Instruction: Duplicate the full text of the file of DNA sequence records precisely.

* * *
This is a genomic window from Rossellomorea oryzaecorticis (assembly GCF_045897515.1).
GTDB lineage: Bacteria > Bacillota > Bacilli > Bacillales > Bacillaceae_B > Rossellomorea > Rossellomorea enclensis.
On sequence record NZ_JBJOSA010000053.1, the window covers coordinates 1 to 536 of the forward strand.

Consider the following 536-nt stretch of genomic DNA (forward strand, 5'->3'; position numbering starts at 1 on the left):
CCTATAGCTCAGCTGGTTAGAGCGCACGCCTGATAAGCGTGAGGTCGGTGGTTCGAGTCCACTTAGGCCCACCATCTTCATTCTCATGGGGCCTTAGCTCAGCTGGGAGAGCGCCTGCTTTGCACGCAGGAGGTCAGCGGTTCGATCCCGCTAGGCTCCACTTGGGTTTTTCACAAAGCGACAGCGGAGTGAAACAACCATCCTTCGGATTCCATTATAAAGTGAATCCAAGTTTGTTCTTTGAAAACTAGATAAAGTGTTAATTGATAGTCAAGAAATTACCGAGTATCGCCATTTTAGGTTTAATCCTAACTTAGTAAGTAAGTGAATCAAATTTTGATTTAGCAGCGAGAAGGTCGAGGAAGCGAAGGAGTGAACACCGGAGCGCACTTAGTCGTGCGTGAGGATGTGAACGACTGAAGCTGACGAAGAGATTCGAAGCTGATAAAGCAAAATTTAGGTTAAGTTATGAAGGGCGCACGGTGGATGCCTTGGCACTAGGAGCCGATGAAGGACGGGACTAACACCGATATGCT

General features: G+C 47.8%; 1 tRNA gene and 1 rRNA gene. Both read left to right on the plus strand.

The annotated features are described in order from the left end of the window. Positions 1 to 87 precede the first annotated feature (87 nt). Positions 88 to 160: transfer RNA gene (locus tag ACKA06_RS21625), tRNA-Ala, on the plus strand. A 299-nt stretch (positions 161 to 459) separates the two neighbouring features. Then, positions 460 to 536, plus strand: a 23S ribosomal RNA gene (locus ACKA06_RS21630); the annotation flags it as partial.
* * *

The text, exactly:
This is a genomic window from Rossellomorea oryzaecorticis (assembly GCF_045897515.1).
GTDB lineage: Bacteria > Bacillota > Bacilli > Bacillales > Bacillaceae_B > Rossellomorea > Rossellomorea enclensis.
On sequence record NZ_JBJOSA010000053.1, the window covers coordinates 1 to 536 of the forward strand.

Consider the following 536-nt stretch of genomic DNA (forward strand, 5'->3'; position numbering starts at 1 on the left):
CCTATAGCTCAGCTGGTTAGAGCGCACGCCTGATAAGCGTGAGGTCGGTGGTTCGAGTCCACTTAGGCCCACCATCTTCATTCTCATGGGGCCTTAGCTCAGCTGGGAGAGCGCCTGCTTTGCACGCAGGAGGTCAGCGGTTCGATCCCGCTAGGCTCCACTTGGGTTTTTCACAAAGCGACAGCGGAGTGAAACAACCATCCTTCGGATTCCATTATAAAGTGAATCCAAGTTTGTTCTTTGAAAACTAGATAAAGTGTTAATTGATAGTCAAGAAATTACCGAGTATCGCCATTTTAGGTTTAATCCTAACTTAGTAAGTAAGTGAATCAAATTTTGATTTAGCAGCGAGAAGGTCGAGGAAGCGAAGGAGTGAACACCGGAGCGCACTTAGTCGTGCGTGAGGATGTGAACGACTGAAGCTGACGAAGAGATTCGAAGCTGATAAAGCAAAATTTAGGTTAAGTTATGAAGGGCGCACGGTGGATGCCTTGGCACTAGGAGCCGATGAAGGACGGGACTAACACCGATATGCT

General features: G+C 47.8%; 1 tRNA gene and 1 rRNA gene. Both read left to right on the plus strand.

The annotated features are described in order from the left end of the window. Positions 1 to 87 precede the first annotated feature (87 nt). Positions 88 to 160: transfer RNA gene (locus tag ACKA06_RS21625), tRNA-Ala, on the plus strand. A 299-nt stretch (positions 161 to 459) separates the two neighbouring features. Then, positions 460 to 536, plus strand: a 23S ribosomal RNA gene (locus ACKA06_RS21630); the annotation flags it as partial.